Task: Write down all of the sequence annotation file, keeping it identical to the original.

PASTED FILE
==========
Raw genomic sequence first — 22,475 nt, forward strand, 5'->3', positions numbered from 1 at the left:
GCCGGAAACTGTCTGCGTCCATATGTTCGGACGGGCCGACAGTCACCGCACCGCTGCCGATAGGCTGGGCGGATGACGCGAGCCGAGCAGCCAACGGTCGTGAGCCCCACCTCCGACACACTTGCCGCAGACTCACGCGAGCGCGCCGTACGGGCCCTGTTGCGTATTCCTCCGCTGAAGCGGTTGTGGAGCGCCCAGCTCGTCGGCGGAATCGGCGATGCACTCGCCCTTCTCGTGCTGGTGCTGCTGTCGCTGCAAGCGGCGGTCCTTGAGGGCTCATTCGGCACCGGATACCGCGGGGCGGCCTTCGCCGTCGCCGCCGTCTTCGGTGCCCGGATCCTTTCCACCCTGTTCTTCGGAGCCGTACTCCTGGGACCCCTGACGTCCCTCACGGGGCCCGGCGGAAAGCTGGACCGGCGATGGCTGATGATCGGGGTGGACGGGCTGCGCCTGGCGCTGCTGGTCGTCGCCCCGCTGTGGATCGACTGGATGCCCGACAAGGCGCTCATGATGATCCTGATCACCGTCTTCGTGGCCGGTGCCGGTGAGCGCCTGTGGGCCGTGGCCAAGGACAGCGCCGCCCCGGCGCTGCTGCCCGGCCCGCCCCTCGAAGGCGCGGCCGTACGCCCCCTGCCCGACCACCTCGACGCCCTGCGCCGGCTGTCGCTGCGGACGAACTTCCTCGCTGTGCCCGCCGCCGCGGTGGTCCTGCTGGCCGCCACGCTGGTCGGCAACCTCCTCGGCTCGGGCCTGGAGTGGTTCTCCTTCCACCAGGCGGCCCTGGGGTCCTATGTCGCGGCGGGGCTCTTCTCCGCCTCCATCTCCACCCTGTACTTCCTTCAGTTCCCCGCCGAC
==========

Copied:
Raw genomic sequence first — 22,475 nt, forward strand, 5'->3', positions numbered from 1 at the left:
GCCGGAAACTGTCTGCGTCCATATGTTCGGACGGGCCGACAGTCACCGCACCGCTGCCGATAGGCTGGGCGGATGACGCGAGCCGAGCAGCCAACGGTCGTGAGCCCCACCTCCGACACACTTGCCGCAGACTCACGCGAGCGCGCCGTACGGGCCCTGTTGCGTATTCCTCCGCTGAAGCGGTTGTGGAGCGCCCAGCTCGTCGGCGGAATCGGCGATGCACTCGCCCTTCTCGTGCTGGTGCTGCTGTCGCTGCAAGCGGCGGTCCTTGAGGGCTCATTCGGCACCGGATACCGCGGGGCGGCCTTCGCCGTCGCCGCCGTCTTCGGTGCCCGGATCCTTTCCACCCTGTTCTTCGGAGCCGTACTCCTGGGACCCCTGACGTCCCTCACGGGGCCCGGCGGAAAGCTGGACCGGCGATGGCTGATGATCGGGGTGGACGGGCTGCGCCTGGCGCTGCTGGTCGTCGCCCCGCTGTGGATCGACTGGATGCCCGACAAGGCGCTCATGATGATCCTGATCACCGTCTTCGTGGCCGGTGCCGGTGAGCGCCTGTGGGCCGTGGCCAAGGACAGCGCCGCCCCGGCGCTGCTGCCCGGCCCGCCCCTCGAAGGCGCGGCCGTACGCCCCCTGCCCGACCACCTCGACGCCCTGCGCCGGCTGTCGCTGCGGACGAACTTCCTCGCTGTGCCCGCCGCCGCGGTGGTCCTGCTGGCCGCCACGCTGGTCGGCAACCTCCTCGGCTCGGGCCTGGAGTGGTTCTCCTTCCACCAGGCGGCCCTGGGGTCCTATGTCGCGGCGGGGCTCTTCTCCGCCTCCATCTCCACCCTGTACTTCCTTCAGTTCCCCGCCGAC